Most seniors are quite capable, but there does come a time for all of us to turn over our financial affairs, whether we want to be timely about admitting it or not.
I have written on this subject before but want to revisit it for two reasons. The first is that I was recently approached by a patient's son asking me to declare his mother was no longer competent to manage her financial affairs. The conflict of interest was obvious so I obtained an outside, expert specialist to do the determination. The psychologist found that this once alert, sharp-tongued senior had, in fact, lost her executive decision-making ability and certified her disability. And now the third-person legal system, armed with impartial assessment, had the hot potato, and I avoided a recurring pothole.
The second reason that I want to revisit financial elder abuse is a recent column by Claudia Buck in the Sacramento Bee. After citing a too-frequent example of a vulnerable senior being taken financial advantage of, she points out that in 2010, an estimated $2.9 billion was exploited away from them. It is highly likely that this is a low-side estimate, given that people are very wary of publicly showing their dirty linen. And people are often not even aware that such things are going on. There is a fine line between routine financial foolishness that even younger folk engage in and the bullying and fraud that is so much easier to accomplish in the vulnerable, often isolated senior population.
Another major cause of under reporting is that no one wants to appear incapable or hapless. There are an estimated 50-million-plus people over the age 62, with 10,000 baby boomers retiring daily. Most are quite capable, thank you very much, but there does come a time for all of us to turn over our financial affairs, whether we want to be timely about admitting it or not.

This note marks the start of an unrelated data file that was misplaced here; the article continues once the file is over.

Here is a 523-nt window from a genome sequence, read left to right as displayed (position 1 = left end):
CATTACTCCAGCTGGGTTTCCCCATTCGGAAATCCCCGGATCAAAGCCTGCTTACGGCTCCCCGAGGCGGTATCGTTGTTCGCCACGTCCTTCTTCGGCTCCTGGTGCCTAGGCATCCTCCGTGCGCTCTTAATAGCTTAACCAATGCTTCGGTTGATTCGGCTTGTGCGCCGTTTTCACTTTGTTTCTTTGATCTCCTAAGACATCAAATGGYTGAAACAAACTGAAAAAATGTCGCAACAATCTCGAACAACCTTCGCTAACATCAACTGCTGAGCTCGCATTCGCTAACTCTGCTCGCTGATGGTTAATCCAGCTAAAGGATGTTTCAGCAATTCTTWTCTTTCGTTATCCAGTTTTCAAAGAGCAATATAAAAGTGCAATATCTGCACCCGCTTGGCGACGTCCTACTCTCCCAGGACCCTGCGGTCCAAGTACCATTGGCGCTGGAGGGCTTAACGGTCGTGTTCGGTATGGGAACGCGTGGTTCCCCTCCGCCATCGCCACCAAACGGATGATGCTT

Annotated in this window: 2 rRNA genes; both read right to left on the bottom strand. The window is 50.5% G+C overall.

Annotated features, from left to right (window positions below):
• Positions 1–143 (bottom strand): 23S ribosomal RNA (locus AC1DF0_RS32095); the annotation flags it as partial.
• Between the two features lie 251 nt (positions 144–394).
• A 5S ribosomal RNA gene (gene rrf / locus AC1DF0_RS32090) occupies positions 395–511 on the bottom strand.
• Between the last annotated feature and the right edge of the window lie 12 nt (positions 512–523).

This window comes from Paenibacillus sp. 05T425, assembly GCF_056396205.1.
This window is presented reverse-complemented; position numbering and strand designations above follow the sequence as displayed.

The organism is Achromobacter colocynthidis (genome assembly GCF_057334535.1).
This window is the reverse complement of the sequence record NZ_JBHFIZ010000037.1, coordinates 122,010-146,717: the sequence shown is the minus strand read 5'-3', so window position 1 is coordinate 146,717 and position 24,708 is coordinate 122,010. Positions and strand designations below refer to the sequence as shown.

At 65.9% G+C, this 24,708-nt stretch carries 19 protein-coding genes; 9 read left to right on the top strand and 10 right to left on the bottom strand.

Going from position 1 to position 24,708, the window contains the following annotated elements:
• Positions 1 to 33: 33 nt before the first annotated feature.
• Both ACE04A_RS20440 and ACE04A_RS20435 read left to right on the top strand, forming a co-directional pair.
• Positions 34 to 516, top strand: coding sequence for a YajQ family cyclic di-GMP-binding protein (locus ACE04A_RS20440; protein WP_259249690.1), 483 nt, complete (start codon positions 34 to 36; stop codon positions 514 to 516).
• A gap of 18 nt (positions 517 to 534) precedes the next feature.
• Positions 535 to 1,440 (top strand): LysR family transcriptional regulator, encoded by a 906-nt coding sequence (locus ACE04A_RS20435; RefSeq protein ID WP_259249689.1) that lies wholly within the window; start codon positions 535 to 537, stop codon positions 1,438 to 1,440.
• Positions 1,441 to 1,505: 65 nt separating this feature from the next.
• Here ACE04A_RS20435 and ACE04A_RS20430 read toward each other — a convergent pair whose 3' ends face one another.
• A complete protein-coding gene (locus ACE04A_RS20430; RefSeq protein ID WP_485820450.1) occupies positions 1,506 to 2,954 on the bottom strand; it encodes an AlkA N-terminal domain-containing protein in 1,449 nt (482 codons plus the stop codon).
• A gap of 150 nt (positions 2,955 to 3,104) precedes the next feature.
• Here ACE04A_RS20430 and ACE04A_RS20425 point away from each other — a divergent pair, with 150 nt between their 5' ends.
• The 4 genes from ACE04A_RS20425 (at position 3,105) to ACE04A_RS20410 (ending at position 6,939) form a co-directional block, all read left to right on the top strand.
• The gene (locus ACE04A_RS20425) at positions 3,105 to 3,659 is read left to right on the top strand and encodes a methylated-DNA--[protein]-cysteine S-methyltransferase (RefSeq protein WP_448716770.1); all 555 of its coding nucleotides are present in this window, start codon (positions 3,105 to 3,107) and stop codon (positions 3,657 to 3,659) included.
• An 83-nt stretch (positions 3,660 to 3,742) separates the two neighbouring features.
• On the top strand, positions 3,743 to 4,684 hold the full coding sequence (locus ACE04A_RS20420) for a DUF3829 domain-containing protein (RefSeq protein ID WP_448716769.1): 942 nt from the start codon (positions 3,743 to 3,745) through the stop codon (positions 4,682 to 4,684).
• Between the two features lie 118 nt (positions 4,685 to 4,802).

That is one reason why at the large retirement complex where I am the Medical Director, we require all incoming residents to get their ducks lined up — health care directives, power of attorney, POLST, the whole package.
Note that being organized and prepared for the necessary and inevitable legal arrangements later in life does not mean that there will be no confusion, consternation and conflict both while deciding now and when executing later. Rather, advance planning minimizes the trouble, gets people to think ahead and lets us sleep nights. You know, “Man plans and God laughs” — but we still have to plan.
A brief list of actions to reduce the risk of senior financial abuse might also include getting professional help. Just like a doctor for specialized health advice, so legal, accounting and financial planner advice is essential. A designated fiduciary for the expected, and unexpected, need is a critical decision — maybe first on the list of decisions to be made.
As if we need to beat this drum, having accurate and complete financial records for seniors is even more important than for younger folk, because there may be a circumstance where the senior is unable to recall events, dates and amounts. And these records should be separated from those of the putative caregiver and easily available when needed.
Lastly, as painful as it might be, if discovered, instances of elder financial abuse should be reported. Buck cites a 2012 national survey of financial planners that showed that more than half (56%) had worked with clients who had been victims of "unfair, deceptive or abusive" financial practices. More than half! And that's only the ones who became aware of abuse and were willing to admit it!
Google "Financial Self-Defense for Seniors" and then apply it to your parents, relatives and friends who can benefit from at least learning about the most common problems. Oh, and this advice applies to all of the rest of us, too, come to think of it.